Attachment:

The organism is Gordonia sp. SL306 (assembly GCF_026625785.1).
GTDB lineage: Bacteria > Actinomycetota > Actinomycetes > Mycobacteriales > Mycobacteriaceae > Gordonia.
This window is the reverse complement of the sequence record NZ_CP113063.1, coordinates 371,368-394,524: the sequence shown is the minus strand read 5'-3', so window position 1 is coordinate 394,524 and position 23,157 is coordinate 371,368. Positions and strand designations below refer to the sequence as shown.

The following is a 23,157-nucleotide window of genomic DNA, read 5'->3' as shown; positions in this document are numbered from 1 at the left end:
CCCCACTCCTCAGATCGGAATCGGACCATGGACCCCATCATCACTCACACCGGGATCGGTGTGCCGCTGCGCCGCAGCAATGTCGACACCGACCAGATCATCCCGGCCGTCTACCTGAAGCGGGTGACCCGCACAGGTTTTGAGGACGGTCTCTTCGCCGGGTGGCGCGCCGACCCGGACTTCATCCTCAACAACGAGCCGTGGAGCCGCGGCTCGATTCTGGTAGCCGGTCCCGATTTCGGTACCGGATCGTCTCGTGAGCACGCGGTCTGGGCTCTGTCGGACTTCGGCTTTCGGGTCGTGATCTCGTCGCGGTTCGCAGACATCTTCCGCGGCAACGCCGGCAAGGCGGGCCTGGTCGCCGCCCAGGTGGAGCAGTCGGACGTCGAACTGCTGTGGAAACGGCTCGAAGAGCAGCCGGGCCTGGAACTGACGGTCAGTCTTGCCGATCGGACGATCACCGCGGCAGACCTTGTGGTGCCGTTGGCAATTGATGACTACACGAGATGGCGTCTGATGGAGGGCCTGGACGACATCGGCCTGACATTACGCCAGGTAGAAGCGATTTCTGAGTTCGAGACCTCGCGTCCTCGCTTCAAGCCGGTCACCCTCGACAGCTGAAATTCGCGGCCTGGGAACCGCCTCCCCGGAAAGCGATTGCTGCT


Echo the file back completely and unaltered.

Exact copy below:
The organism is Gordonia sp. SL306 (assembly GCF_026625785.1).
GTDB lineage: Bacteria > Actinomycetota > Actinomycetes > Mycobacteriales > Mycobacteriaceae > Gordonia.
This window is the reverse complement of the sequence record NZ_CP113063.1, coordinates 371,368-394,524: the sequence shown is the minus strand read 5'-3', so window position 1 is coordinate 394,524 and position 23,157 is coordinate 371,368. Positions and strand designations below refer to the sequence as shown.

The following is a 23,157-nucleotide window of genomic DNA, read 5'->3' as shown; positions in this document are numbered from 1 at the left end:
CCCCACTCCTCAGATCGGAATCGGACCATGGACCCCATCATCACTCACACCGGGATCGGTGTGCCGCTGCGCCGCAGCAATGTCGACACCGACCAGATCATCCCGGCCGTCTACCTGAAGCGGGTGACCCGCACAGGTTTTGAGGACGGTCTCTTCGCCGGGTGGCGCGCCGACCCGGACTTCATCCTCAACAACGAGCCGTGGAGCCGCGGCTCGATTCTGGTAGCCGGTCCCGATTTCGGTACCGGATCGTCTCGTGAGCACGCGGTCTGGGCTCTGTCGGACTTCGGCTTTCGGGTCGTGATCTCGTCGCGGTTCGCAGACATCTTCCGCGGCAACGCCGGCAAGGCGGGCCTGGTCGCCGCCCAGGTGGAGCAGTCGGACGTCGAACTGCTGTGGAAACGGCTCGAAGAGCAGCCGGGCCTGGAACTGACGGTCAGTCTTGCCGATCGGACGATCACCGCGGCAGACCTTGTGGTGCCGTTGGCAATTGATGACTACACGAGATGGCGTCTGATGGAGGGCCTGGACGACATCGGCCTGACATTACGCCAGGTAGAAGCGATTTCTGAGTTCGAGACCTCGCGTCCTCGCTTCAAGCCGGTCACCCTCGACAGCTGAAATTCGCGGCCTGGGAACCGCCTCCCCGGAAAGCGATTGCTGCT